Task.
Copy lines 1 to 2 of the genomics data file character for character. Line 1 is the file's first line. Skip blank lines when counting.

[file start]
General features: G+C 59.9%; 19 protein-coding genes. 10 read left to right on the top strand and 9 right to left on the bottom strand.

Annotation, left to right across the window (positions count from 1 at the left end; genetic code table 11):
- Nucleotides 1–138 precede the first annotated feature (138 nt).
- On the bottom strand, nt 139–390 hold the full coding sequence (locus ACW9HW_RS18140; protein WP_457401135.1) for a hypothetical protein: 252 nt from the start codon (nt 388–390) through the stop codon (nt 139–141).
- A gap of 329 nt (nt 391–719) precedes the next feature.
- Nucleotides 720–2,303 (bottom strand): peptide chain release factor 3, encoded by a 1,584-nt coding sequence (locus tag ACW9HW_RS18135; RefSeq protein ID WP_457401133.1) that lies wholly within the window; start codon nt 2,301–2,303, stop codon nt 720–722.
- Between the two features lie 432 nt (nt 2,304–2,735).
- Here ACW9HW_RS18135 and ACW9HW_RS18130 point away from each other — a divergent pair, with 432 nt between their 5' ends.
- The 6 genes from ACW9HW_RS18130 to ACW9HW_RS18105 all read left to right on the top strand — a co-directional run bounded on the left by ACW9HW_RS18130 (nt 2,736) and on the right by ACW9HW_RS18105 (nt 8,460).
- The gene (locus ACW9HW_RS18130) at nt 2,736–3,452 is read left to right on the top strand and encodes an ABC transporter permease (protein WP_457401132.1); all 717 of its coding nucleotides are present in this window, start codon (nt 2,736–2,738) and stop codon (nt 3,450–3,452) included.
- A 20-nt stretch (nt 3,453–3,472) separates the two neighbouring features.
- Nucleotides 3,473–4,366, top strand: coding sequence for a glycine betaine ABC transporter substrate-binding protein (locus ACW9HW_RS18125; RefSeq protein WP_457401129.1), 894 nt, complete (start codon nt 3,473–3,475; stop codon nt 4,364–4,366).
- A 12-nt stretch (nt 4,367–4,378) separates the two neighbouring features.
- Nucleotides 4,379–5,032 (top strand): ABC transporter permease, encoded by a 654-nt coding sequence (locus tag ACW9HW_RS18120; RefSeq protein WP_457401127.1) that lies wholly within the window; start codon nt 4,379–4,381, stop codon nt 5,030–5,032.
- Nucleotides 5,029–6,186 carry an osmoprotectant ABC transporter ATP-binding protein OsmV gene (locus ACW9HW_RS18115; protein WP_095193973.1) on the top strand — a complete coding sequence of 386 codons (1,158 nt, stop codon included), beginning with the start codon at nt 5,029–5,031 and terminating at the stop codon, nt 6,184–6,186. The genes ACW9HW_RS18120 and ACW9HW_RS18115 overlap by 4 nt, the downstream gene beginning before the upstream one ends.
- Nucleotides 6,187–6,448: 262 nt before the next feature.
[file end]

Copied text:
General features: G+C 59.9%; 19 protein-coding genes. 10 read left to right on the top strand and 9 right to left on the bottom strand.

Annotation, left to right across the window (positions count from 1 at the left end; genetic code table 11):